As you may know, I’ve been vegan since late 2012. Since then, I’ve noticed a division among vegans. There is an expectation among vegans that to be vegan you must be a ‘perfect’ vegan. What if I told you that the perfect vegan doesn’t exist?
I’ve given this a lot of thought since 2012, and I’ve come to the conclusion that it’s not about being perfect. It’s actually about being conscious; a conscious vegan making conscious choices about being vegan.
Perfect veganism has the ability to divide
Humans have a natural knack to judge others. We have a reaction to judge because we see what another person does, and we make a conclusion from the observation based on our values. One person’s veganism may not look the same as yours and your veganism may not look the same as mine. Sometimes, veganism isn’t as black and white as we might think. We may know vegans who eat honey. We may know a vegan who rides their horse. We may even know a vegan who is a part-time vegan and still eats meat or dairy once a week. Then, we may judge these people and get caught in a cycle of anger and frustration. It’s at this point when our focus diverts more towards ourselves and away from the beings we want to save. So, what can we do to ensure we are in service to all (human and non-human animals) while still being as vegan as possible?
A conscious vegan can control what is controllable
When I decided to go vegan, it was a conscious decision. However, it wasn’t an immediate one. I immediately removed meat and eggs from my diet, but I was still consuming dairy. It took me a good six months to remove anything non-vegan from my diet, from my wardrobe and every-day activities. In the end, fear was holding me back and I now regret how long this new vegan journey took at the time. Despite the time it took me, a consciousness was there from the beginning.
According to Psychology Today, the average person can make 35,000 conscious decisions in one day. If you think about it, we make decisions about things such as:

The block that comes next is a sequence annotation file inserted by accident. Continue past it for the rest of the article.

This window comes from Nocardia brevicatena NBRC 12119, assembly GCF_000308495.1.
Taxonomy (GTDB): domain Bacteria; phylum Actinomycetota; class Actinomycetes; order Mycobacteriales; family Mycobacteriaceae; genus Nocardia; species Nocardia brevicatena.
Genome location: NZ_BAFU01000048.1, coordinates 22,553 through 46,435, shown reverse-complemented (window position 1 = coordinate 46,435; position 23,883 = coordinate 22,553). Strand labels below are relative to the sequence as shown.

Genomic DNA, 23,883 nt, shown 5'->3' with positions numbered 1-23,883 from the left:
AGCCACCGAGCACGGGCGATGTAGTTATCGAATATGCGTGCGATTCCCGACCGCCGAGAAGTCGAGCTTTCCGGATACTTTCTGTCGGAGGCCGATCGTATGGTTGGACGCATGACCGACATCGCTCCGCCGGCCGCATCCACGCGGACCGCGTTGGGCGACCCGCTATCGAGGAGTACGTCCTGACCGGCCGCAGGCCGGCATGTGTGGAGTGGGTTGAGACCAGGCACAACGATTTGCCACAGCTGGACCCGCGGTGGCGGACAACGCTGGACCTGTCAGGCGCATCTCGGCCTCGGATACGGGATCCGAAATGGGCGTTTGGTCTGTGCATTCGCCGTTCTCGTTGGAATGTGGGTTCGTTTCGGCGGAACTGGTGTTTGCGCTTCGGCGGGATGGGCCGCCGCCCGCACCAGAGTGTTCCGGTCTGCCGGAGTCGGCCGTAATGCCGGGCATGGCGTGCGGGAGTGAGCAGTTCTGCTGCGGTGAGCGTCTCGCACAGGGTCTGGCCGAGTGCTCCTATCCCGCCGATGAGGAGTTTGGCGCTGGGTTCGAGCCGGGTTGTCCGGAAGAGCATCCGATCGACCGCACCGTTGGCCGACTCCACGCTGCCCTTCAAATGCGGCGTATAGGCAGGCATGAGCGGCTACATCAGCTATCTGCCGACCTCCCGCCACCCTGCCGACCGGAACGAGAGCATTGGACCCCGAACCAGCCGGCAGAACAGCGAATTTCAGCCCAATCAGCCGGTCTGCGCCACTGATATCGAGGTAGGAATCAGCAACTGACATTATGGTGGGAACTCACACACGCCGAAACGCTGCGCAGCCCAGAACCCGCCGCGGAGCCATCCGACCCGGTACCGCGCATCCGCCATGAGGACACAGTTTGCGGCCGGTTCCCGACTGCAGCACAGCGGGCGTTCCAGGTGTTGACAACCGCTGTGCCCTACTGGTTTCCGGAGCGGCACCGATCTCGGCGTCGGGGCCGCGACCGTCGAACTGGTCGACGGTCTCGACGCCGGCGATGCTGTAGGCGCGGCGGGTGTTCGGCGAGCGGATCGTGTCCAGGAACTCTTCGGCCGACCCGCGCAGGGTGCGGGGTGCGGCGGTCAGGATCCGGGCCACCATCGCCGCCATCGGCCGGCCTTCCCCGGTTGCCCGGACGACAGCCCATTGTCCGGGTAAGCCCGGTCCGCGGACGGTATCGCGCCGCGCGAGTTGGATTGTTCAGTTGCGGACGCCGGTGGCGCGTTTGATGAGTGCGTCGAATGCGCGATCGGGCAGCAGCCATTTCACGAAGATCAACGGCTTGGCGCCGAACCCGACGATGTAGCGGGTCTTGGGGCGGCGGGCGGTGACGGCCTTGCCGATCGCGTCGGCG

- What we’ll eat for breakfast, lunch and dinner
- What we want to wear
- What we want to buy
- How and where we want to travel
That means we can make a lot of conscious decisions that can benefit animals for the better. We can control what we want to put in our bodies. We can control what we wear. We can control where we want to travel and we can control which experiences we want to partake in. We can also control our behaviours. We can choose to catch a spider in our house into a container and set him or her free in the garden. We can choose to wear a natural insect repellent instead of killing insects with a bug-spray. We can choose to pat a cat or dog instead of kicking one. We can also choose to say no to animal rides and amusement parks. We can choose to donate our money to or volunteer at an animal rescue shelter instead.
Sadly, some decisions can’t be made by us…
Recently, I had a chat with my yoga teacher about veganism. He pointed out that there are some decisions that are out of our hands. When I buy my fresh fruit and vegetables, how did they arrive into my supermarket? Were they driven there by truck? If so, did that truck hit and kill a kangaroo along the way? Did that same truck collide into bugs flying into its path, killing them instantly? Were animals killed in the process as a result of growing and harvesting those fruit and veggies? In the context of the perfect vegan, there’s food for thought in these points.
As much as I don’t want my actions to hurt animals, ultimately some of them do (unintentionally). And this is out of my control. Instead, we do the best we can from a conscious perspective. Being conscious is the most effective way to ensure that our decisions can add up to save as many animals as possible.
In the end, all lives are precious and we can start by focusing on others.
In my time being vegan, I have also learned one final thing. We can all do our best to be the most conscious vegans possible. This is a daily practice that requires smart, conscious choices that are for the sake of all lives. If we decide to only put ourselves at the centre of our decisions, then what’s the point of being a conscious vegan? Being a conscious vegan requires a conscious choice first – to put the welfare and protection of animals at the centre of our decision-making. Then, the rest of our decision-making comes easily. We can then put some more of that ‘black and white’ back into our lives. We live our lives in a more purposeful way and we can assure ourselves that we’re saving as many lives as what’s individually possible. There’s no better way to live a vegan life than that, in my opinion anyway.